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On Tuesday, Vice President Mike Pence announced that any American can be tested for coronavirus as long as a doctor approves it.

The move appears to expand upon previous criteria needed for testing by the Centers for Disease Control and Prevention (CDC).

But how do you determine if you have symptoms of COVID-19 and when you should see a doctor?

We break down everything you need to know about being tested for the virus that has infected more than 120 Americans and killed at least nine. 

WHAT ARE THE LATEST GUIDELINES FOR BEING TESTED? 

There are three groups of people that the CDC recommends get tested.

1. People with symptoms such as fever, cough or shortness of breath who have been in ‘close contact’ with someone confirmed to have coronavirus

2. Patients with symptoms who have traveled to areas affected by the virus within the last 14 days

3. Those with symptoms who need to be hospitalized and no other cause for their illness is found. They don’t need to have a travel history or exposure to another patient   

HOW DOES THIS DIFFER FROM THE PREVIOUS CRITERIA?

When the CDC first began testing, only those with a travel history to China – where the outbreak emerged – or those who had been exposed to a confirmed coronavirus patient were tested.

However, the agency says its criteria for testing is always ‘subject to change as additional information becomes available.’  

WHAT TO DO IF YOU NEED A TEST?

Health officials strongly advise that anyone who believes they may be infected not show up unannounced at their doctor’s office in case they expose others to the highly-contagious disease.

Instead, the CDC suggests immediately calling your physician or healthcare provider.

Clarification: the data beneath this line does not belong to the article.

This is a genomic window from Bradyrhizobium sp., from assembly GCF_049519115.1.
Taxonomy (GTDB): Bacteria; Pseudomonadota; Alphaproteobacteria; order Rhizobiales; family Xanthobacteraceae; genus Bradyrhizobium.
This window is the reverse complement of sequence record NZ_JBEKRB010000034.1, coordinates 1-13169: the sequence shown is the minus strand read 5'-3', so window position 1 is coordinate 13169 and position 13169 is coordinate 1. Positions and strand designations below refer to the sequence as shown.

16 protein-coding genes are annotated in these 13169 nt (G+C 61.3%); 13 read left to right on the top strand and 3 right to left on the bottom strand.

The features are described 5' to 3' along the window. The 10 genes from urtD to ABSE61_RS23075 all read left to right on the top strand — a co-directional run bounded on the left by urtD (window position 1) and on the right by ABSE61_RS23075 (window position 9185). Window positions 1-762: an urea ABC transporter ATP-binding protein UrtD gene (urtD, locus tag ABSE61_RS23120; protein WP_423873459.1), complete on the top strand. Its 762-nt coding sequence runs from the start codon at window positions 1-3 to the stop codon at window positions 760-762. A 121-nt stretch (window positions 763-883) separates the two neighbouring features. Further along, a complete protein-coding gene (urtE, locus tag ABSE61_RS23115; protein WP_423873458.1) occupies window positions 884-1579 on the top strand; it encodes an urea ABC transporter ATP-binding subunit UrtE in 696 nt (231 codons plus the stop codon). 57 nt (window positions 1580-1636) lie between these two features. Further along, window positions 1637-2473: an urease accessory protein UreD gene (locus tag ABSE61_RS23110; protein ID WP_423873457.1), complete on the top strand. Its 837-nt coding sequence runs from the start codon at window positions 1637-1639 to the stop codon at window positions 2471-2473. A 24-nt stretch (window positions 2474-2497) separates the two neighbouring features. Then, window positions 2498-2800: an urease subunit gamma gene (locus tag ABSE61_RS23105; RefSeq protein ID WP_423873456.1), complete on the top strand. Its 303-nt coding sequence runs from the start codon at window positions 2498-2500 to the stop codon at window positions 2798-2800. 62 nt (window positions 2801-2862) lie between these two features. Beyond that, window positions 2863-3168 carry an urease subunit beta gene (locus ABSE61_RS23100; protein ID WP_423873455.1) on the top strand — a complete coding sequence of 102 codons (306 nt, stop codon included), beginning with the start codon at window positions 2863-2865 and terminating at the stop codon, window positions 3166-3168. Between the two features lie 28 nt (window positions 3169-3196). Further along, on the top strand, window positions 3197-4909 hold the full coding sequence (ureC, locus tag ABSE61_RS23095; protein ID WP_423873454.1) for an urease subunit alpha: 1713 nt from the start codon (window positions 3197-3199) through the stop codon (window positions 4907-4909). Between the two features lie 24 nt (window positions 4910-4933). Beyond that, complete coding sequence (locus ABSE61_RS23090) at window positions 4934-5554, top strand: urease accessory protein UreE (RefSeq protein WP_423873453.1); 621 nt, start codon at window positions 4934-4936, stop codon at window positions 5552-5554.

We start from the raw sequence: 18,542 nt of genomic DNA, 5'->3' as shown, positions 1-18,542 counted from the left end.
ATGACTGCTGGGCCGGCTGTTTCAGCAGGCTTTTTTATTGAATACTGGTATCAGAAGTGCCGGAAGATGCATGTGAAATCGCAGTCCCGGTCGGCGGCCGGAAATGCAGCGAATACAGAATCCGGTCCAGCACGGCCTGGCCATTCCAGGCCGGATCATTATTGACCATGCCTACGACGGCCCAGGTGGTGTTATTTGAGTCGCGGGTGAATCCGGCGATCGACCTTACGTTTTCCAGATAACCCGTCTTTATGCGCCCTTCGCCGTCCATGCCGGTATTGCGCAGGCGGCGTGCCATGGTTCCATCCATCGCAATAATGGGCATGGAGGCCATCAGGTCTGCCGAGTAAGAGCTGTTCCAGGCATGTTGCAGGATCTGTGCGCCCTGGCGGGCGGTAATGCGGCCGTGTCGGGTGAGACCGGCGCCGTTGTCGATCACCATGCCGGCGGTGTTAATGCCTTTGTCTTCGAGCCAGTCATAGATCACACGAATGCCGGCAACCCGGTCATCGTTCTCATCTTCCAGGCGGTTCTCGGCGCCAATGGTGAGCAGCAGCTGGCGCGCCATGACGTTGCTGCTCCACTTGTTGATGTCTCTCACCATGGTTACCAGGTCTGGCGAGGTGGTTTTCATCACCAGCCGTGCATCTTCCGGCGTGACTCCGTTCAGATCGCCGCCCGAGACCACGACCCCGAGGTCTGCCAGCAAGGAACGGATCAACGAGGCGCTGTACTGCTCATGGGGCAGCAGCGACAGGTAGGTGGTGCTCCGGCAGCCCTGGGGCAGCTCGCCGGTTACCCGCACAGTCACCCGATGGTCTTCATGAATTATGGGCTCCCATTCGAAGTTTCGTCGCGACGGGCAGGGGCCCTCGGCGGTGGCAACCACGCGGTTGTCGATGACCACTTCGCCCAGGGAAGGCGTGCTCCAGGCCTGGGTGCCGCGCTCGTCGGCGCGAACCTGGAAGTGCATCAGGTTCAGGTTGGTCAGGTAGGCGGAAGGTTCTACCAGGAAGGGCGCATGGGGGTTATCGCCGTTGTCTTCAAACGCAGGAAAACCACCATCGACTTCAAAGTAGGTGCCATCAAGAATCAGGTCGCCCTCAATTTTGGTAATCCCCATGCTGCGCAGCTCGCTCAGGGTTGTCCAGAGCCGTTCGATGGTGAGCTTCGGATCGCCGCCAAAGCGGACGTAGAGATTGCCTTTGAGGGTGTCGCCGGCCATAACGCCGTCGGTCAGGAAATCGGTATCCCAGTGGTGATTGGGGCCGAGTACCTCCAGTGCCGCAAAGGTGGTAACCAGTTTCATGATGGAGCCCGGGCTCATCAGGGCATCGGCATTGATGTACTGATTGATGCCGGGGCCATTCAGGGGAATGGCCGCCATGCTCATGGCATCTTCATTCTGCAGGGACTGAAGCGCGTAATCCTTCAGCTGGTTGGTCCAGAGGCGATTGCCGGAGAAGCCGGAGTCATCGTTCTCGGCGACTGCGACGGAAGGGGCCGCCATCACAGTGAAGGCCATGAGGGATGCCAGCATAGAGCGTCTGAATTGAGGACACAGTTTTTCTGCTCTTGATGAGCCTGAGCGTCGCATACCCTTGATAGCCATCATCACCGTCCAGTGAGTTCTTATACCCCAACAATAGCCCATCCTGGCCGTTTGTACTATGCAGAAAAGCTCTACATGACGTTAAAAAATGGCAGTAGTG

‘Your healthcare professional will work with your state’s public health department and CDC to determine if you need to be tested for COVID-19,’ the CDC’s website states.

If you are suspected of having the virus, you will most likely get tested at a hospital.

The test involves getting a swab of the patient’s nostril and throat. If the patient has a wet cough, a sample of sputum (a mixture of saliva and mucus) will also be collected.

WHY HAS IT BEEN DIFFICULT FOR PEOPLE TO GET TESTED?

There have been multiple reports of people not having accessing to get tested.

The first batch of test kits that the CDC sent to state and local health departments were faulty, which led to a delay.

Secondly, the CDC had strict criteria for testing, which led to missed diagnoses of people who caught the virus from so-called ‘community spread,’ meaning it’s unknown how they were infected.

A third reason is that some health departments did not leave the decision to test up to doctors as the CDC suggested.

For instance, the Massachusetts Department of Public Health initially required doctors to call a hotline to determine if their patients met CDC criteria for testing.

Then, before the test could be administered, it had to be authorized at the State Public Health Lab.

WILL IT BE EASIER TO GET TESTED NOW?

Since the CDC’s testing fiasco, several health departments have either received new kits from the federal agency or made their own.  

Additionally, the US Food and Drug Administration expanded its Emergency Use Authorization (EUA) policy so allow more labs can apply for approval to test for the virus. 

The CDC that 75,000 test kits are currently available and more are being manufactured.

FDA Commissioner Dr Stephen Han told reporters on Monday that close to one million people would be tested by the end of the week.

But figures from the Association of Public Health Laboratories show that likely no more than 100,000 people would be tested by week’s end. 

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Written by Angle News

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